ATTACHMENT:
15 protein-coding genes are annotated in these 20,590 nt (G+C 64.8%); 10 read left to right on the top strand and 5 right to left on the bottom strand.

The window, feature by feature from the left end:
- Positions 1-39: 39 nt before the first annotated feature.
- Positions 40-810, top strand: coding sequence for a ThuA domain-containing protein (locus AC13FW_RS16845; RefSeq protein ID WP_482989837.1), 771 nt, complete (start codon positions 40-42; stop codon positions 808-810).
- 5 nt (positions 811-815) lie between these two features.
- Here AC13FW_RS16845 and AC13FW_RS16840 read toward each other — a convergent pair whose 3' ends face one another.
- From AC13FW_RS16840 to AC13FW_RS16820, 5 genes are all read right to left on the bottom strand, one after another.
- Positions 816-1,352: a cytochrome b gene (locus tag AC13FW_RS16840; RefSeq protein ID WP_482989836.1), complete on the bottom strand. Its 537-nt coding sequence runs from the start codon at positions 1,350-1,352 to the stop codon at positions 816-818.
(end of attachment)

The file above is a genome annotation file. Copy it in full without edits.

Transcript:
15 protein-coding genes are annotated in these 20,590 nt (G+C 64.8%); 10 read left to right on the top strand and 5 right to left on the bottom strand.

The window, feature by feature from the left end:
- Positions 1-39: 39 nt before the first annotated feature.
- Positions 40-810, top strand: coding sequence for a ThuA domain-containing protein (locus AC13FW_RS16845; RefSeq protein ID WP_482989837.1), 771 nt, complete (start codon positions 40-42; stop codon positions 808-810).
- 5 nt (positions 811-815) lie between these two features.
- Here AC13FW_RS16845 and AC13FW_RS16840 read toward each other — a convergent pair whose 3' ends face one another.
- From AC13FW_RS16840 to AC13FW_RS16820, 5 genes are all read right to left on the bottom strand, one after another.
- Positions 816-1,352: a cytochrome b gene (locus tag AC13FW_RS16840; RefSeq protein ID WP_482989836.1), complete on the bottom strand. Its 537-nt coding sequence runs from the start codon at positions 1,350-1,352 to the stop codon at positions 816-818.